Earlier this year, Army SGT (retired) Jason Sturm, 38, won the inaugural World Cup championship for a new sport: para bobsled. It was the first time that the International Bobsleigh & Skeleton Federation (IBSF) had allowed adaptive athletes to compete on the World Cup circuit. Sturm, of Herndon, VA is a CrossFit coach and lower leg amputee who dedicates a significant portion of his time to helping other disabled veterans regain their fitness and sense of community via a pair of non-profit organizations: the Yellow Ribbon Fund and Crossroads Adaptive Athletic Alliance.
Sturm is relatively well known in the veteran and CrossFit communities on social media, and so someone contacted him via Facebook last year to invite him to compete for Team USA in this new sport; he didn’t hesitate. After a training camp in Calgary, Alberta, Canada last November, he traveled to Igls, Austria and St. Moritz, Switzerland, competing in the first two official international para bobsled races. He came out on top and brought home the gold for Team USA.
Sturm is now back on the track for his second season, attempting to reclaim his position at the top of the podium, draped in the Stars and Stripes. After his first of six total races this season in Calgary, he currently sits in third place.
The ultimate goal is to introduce para bobsled as a sport in the Paralympics. There are several boxes that need to be checked for that to happen, but the sport is well on its way, with a recent invitation from the International Paralympic Committee for the IBSF to apply for the Paralympics in Beijing in 2022.
The current number of adaptive sliding athletes is relatively small, requiring all of them to compete in the same category, whether they are amputees like Sturm or wheelchair athletes. The sled they use differs from the ‘regular’ apparatus in that it is a mono-bob (one seat), rather than a two- or-four man sled. The athletes begin in a seated position, rather than pushing and jumping in, and they begin their descent down the track by allowing gravity to start the sled.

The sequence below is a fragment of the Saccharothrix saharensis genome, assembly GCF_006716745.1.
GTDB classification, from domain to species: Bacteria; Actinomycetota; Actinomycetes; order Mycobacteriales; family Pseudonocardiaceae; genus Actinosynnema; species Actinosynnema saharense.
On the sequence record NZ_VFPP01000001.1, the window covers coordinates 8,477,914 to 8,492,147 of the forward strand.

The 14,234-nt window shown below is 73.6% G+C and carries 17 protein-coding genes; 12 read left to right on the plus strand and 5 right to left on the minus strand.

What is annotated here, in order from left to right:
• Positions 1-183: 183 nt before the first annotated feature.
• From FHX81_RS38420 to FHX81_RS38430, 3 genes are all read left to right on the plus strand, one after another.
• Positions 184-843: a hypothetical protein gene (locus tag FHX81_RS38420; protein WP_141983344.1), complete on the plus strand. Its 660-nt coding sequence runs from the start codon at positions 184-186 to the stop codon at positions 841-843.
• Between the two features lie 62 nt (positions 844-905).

In future seasons, there will likely be two categories: seated and ambulatory. Sturm is leading the effort to expand the sport classification to be as close to the non-para version as possible. It is hoped that the ambulatory push will be the future for amputees in the sport. In anticipation of the change, Sturm will be performing a push and load exhibition run after the races, starting this weekend in Park City, Utah. Sturm incorporates sprinting and sled pushes into his regular fitness training regimen.
Sturm’s travel costs and race fees would be difficult to afford on his coaching salary, and so several organizations have stepped in to sponsor him. His primary sponsors include veteran-operated non-profit organizations VETSports, Derek Weida’s The Next Objective, and JTF 1, as well as Washington, DC-based Balance Gym and the Greenspun Shapiro law firm. Individual donors have also chipped in generously to help him reach his goals.
Other veterans joining Sturm on the U.S. sliding team include fellow bobsledder Army veteran wheelchair athlete Steven Jacobo and active duty Army Sergeant First Class Michael Kali Smith, an arm amputee, who will be competing in skeleton.
Sturm’s next stop is Park City, Utah this coming weekend for two races, which will be followed by three races in Europe in January. The World Championship races will be held in Park City in March.
USA! USA! USA!